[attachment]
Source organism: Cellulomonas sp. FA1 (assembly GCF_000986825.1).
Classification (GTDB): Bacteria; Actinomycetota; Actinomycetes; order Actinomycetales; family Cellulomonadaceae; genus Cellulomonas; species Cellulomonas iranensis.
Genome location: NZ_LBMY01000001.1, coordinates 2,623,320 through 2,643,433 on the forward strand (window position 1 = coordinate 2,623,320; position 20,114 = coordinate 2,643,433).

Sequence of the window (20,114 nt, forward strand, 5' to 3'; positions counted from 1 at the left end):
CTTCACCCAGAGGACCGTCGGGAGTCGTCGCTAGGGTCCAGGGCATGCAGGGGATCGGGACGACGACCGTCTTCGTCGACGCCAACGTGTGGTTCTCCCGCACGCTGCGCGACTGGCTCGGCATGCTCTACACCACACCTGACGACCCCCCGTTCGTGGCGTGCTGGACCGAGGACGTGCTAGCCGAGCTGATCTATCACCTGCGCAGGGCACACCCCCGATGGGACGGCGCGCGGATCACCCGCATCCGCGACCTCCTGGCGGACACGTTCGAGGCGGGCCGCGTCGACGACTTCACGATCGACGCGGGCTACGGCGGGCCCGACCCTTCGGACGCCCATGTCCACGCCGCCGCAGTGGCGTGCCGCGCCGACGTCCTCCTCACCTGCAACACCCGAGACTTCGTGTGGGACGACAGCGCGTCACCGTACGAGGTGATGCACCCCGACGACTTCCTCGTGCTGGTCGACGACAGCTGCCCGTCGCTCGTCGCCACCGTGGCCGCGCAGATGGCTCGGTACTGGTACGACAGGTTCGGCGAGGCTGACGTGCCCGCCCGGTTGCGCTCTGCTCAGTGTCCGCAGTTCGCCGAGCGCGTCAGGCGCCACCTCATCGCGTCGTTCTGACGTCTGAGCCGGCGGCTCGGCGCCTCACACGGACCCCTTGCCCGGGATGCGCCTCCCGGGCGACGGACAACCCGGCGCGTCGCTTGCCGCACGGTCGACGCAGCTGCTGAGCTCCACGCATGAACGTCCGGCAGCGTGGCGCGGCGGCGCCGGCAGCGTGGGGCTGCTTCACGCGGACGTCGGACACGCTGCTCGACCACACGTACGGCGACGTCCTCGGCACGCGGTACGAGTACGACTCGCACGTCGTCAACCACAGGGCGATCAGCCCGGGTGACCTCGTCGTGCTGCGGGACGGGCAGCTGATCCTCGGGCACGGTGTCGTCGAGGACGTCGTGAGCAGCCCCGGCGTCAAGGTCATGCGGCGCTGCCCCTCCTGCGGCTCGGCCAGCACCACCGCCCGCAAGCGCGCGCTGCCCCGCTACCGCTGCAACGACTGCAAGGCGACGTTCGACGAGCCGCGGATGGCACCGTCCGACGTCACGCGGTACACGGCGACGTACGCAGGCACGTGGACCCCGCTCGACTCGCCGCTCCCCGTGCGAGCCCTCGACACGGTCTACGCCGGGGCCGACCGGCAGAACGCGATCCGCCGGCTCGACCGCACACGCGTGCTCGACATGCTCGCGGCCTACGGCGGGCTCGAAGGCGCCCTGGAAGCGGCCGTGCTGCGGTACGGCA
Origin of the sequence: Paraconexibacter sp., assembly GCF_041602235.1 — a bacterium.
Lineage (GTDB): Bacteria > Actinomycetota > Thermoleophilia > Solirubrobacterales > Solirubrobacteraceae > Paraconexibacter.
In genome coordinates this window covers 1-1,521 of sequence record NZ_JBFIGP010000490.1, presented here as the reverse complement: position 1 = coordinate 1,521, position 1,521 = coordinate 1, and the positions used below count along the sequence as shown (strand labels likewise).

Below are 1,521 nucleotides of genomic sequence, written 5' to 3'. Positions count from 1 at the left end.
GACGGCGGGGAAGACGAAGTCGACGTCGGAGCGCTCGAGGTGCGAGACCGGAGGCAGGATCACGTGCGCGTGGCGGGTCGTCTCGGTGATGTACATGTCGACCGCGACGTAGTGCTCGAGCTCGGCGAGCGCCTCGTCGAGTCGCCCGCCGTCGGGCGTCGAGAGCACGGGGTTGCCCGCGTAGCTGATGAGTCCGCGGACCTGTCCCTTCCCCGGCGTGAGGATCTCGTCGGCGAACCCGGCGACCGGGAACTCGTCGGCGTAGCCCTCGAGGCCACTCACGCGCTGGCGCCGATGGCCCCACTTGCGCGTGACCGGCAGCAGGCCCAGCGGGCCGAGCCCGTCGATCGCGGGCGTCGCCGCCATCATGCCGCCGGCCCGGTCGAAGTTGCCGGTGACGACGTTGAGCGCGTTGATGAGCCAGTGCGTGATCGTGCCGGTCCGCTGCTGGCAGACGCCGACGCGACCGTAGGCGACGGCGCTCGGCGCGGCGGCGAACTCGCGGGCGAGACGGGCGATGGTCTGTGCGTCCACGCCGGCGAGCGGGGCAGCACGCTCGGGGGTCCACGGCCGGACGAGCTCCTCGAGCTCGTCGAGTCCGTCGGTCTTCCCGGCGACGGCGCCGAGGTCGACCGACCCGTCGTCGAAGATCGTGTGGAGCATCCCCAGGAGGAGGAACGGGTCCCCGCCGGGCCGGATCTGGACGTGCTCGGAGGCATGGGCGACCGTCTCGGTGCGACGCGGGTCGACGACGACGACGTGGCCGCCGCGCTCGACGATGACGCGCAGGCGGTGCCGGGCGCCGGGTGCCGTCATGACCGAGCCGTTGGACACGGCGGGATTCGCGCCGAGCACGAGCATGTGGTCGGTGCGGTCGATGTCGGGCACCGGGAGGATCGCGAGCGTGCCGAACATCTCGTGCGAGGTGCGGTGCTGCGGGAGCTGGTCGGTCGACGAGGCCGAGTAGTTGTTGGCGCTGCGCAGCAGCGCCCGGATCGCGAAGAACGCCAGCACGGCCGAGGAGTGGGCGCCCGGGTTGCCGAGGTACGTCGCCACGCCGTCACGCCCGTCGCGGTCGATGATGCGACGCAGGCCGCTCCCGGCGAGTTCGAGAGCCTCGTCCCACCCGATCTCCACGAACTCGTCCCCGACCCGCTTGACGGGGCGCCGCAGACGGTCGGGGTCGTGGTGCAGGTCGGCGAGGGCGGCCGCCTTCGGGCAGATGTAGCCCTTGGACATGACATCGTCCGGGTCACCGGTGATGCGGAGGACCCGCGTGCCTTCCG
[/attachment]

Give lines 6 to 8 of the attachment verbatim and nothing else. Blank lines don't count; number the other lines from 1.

Origin of the sequence: Paraconexibacter sp., assembly GCF_041602235.1 — a bacterium.
Lineage (GTDB): Bacteria > Actinomycetota > Thermoleophilia > Solirubrobacterales > Solirubrobacteraceae > Paraconexibacter.
In genome coordinates this window covers 1-1,521 of sequence record NZ_JBFIGP010000490.1, presented here as the reverse complement: position 1 = coordinate 1,521, position 1,521 = coordinate 1, and the positions used below count along the sequence as shown (strand labels likewise).